‘John Wick 3’ Is Exhausting, Exhilarating
Stuntman-turned-director delivers a gorgeously shot and choreographed action film
Thursday, May 16, 2019
Buster Keaton Films (any of them)
"The Matrix" (1999)
"The Raid" (2012)
"John Wick" (2014)
"John Wick 2" (2017)
The third chapter in the John Wick saga arrives this week and ramps up the action to new heights.
The trailers and posters for “John Wick: Chapter 3 — Parabellum” teased audiences with a countdown to the action with the tagline of “Tick tock Mr. Wick.” Well the clock has finally counted down those final seconds and the third chapter arrives in theaters Thursday.
Not since the Indonesian film “The Raid” have I felt so exhausted and exhilarated by an action film. “John Wick 3” raises the bar on fight choreography by adding canines doing doggie-fu, gunfights on horseback, katana wielding motorcyclists and more.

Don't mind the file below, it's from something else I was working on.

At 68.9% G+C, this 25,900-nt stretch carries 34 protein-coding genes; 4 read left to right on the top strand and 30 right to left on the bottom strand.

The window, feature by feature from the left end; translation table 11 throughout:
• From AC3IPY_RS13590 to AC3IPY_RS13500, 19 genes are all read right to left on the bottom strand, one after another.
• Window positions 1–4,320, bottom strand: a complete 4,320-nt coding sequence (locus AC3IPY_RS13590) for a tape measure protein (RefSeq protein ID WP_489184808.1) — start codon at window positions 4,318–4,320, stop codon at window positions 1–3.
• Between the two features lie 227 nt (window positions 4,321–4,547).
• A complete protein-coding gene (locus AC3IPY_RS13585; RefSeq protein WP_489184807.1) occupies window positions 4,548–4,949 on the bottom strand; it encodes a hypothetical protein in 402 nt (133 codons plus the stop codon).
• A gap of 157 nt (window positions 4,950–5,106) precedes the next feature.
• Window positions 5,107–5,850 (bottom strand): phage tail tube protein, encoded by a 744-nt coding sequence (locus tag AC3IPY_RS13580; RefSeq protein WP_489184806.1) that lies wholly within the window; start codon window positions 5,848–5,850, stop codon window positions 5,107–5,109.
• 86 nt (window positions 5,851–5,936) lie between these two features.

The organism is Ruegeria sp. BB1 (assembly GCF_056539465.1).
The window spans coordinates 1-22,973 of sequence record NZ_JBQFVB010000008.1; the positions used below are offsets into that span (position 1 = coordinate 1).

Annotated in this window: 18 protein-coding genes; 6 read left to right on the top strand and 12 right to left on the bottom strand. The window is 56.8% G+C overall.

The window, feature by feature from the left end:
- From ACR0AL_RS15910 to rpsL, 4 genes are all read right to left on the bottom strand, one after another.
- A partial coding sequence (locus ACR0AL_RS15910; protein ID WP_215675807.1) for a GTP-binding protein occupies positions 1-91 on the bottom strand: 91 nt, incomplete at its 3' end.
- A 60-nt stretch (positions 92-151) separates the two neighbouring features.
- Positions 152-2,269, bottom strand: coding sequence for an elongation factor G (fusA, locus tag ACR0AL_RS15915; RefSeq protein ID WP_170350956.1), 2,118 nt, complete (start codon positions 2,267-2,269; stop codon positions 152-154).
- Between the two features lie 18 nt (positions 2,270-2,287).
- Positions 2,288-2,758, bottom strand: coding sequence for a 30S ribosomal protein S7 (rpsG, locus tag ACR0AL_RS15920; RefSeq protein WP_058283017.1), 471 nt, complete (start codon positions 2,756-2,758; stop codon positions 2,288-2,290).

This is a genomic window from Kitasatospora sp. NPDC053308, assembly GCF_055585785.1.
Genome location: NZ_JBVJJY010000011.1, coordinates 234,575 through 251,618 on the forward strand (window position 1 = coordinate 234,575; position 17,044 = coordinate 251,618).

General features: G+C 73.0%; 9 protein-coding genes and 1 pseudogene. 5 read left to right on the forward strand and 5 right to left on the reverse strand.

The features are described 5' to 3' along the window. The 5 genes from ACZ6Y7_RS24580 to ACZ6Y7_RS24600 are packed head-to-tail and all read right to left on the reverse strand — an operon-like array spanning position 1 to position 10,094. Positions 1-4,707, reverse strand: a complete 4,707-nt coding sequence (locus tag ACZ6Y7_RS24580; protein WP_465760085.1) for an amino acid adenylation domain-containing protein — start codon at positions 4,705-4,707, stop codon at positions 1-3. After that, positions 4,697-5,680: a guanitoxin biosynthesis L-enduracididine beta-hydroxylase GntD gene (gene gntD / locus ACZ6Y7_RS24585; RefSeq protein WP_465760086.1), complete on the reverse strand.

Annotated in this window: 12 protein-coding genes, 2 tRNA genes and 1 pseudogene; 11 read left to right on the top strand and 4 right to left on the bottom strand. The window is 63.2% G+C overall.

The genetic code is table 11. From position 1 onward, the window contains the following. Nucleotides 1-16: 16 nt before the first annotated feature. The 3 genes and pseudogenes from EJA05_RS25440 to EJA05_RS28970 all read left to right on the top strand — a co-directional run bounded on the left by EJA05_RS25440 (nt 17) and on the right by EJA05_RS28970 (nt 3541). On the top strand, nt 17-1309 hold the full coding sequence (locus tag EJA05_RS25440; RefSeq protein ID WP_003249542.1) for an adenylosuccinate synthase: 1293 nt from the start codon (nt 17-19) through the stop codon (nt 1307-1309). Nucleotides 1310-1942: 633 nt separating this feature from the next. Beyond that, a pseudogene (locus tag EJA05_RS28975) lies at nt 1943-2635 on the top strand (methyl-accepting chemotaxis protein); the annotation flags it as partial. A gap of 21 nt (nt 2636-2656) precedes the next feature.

Wick, played once again by Keanu Reeves, continues to face the consequences for his violent rampage of revenge over the killing of his puppy two films ago. As a dog lover I felt he was totally justified. At the end of “Chapter 2,” we found Wick, the hit man who had come out of retirement to avenge his puppy, had broken one of the key rules of The Continental Hotel (which caters to assassins) and has now been deemed “excommunicado.” With an ever-increasing bounty on his head Wick is on the run and facing a constant barrage of assassins that he must fight off in such unlikely locations as the New York Public Library (never underestimate the power of a hefty volume of Russian folk tales) and in such novel ways as with a belt or pencil.